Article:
Second-graders in Perugia and Seattle learn more about each other's history
SPSCA has an exciting educational outreach project underway developed by board member Marylin Bard. The project is focused on building awareness and fostering a greater understanding between diverse cultures, histories and geographic regions. Participants are second-graders at Collodi Elementary in Perugia and the John Stanford International School in Seattle.
Last fall, Bard explored Northwest Coast Native American history with students at Perugia's Collodi Elementary. She shared stories, songs and legends and allowed the children to examine miniature Native objects created just for this project, such as baskets and wood carvings.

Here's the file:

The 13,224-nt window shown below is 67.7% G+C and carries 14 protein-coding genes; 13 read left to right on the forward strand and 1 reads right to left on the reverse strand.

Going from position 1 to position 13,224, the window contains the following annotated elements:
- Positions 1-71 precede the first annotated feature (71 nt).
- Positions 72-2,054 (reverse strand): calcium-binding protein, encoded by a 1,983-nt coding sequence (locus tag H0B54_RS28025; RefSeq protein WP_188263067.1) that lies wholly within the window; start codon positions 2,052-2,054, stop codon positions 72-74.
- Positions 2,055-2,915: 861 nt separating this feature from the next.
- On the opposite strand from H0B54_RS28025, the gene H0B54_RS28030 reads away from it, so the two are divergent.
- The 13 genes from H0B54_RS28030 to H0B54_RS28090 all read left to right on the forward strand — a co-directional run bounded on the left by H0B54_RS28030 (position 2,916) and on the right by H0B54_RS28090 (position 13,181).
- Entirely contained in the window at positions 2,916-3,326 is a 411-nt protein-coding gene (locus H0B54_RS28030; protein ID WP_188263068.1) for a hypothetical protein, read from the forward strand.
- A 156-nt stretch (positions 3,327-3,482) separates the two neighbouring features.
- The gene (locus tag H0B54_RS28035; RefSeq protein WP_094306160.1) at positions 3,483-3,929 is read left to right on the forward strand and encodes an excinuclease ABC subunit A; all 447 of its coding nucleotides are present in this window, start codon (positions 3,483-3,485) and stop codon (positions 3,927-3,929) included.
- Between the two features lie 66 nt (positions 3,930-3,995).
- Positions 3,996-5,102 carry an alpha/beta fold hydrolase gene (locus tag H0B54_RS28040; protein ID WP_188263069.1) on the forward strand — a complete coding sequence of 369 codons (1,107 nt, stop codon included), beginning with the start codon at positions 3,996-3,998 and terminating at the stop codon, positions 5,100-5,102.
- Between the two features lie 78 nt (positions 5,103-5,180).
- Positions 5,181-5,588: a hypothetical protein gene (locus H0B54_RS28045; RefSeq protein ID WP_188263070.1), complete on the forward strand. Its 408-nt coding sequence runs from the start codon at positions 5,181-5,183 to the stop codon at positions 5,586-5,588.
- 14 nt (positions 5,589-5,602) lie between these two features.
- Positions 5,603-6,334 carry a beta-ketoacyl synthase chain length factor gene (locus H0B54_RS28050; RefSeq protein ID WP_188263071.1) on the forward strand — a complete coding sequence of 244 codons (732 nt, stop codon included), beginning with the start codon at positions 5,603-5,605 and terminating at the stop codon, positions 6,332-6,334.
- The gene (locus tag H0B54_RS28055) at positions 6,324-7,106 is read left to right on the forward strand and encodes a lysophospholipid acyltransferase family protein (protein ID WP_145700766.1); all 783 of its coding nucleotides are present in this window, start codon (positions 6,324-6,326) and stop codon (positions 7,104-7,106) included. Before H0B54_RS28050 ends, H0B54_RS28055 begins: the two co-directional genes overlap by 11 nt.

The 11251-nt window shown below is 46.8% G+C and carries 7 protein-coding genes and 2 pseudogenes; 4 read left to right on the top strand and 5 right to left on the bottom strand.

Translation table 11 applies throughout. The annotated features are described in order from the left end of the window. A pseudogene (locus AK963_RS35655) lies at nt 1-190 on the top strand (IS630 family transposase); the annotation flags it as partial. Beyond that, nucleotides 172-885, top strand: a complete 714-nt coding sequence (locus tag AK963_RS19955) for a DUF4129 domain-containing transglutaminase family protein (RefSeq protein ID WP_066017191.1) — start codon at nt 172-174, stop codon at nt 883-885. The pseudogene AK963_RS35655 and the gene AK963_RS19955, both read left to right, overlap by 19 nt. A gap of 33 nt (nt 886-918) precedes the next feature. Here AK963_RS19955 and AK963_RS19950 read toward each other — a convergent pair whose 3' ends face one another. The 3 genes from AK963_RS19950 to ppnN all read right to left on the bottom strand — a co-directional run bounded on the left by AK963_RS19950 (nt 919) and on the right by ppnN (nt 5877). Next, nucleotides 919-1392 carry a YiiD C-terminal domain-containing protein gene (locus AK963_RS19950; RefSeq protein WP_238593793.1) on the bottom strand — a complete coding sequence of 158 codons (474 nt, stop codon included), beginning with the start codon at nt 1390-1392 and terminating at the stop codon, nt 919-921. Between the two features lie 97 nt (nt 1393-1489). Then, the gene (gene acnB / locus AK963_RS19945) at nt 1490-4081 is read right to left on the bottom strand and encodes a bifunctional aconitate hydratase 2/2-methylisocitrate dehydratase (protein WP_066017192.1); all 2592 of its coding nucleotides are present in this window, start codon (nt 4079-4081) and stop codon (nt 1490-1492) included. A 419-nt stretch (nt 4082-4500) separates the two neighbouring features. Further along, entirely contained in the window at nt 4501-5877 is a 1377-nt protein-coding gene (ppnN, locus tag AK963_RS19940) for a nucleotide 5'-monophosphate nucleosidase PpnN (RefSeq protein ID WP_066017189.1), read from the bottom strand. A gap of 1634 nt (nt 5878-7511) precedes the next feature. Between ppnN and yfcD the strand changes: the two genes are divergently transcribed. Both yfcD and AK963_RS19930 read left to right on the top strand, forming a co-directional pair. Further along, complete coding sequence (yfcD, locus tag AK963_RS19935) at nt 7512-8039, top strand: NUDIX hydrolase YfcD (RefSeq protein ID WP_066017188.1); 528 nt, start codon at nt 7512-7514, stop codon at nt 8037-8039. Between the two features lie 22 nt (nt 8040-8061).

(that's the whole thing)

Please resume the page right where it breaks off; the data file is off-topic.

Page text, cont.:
She also talked about the significance of Sister Orca, a 26-foot bronze orca fin created by well-known local Native artist Marvin Oliver, who is also Bard's brother. SIster Orca was installed in Perugia nine years ago as a symbol of our sister-city friendship.
In Seattle, John Stanford second-grade teacher Karol Franz (left, shown with Bard who is holding an image of Sister Orca) incorporated information about both sister cities into her social studies units.
The students looked at photos and talked about the similarities and differences between the cities. Both classes exchanged letters and drawings, helping each child to personalize the exchange.
Bard is returning to Perugia this fall to continue the educational outreach.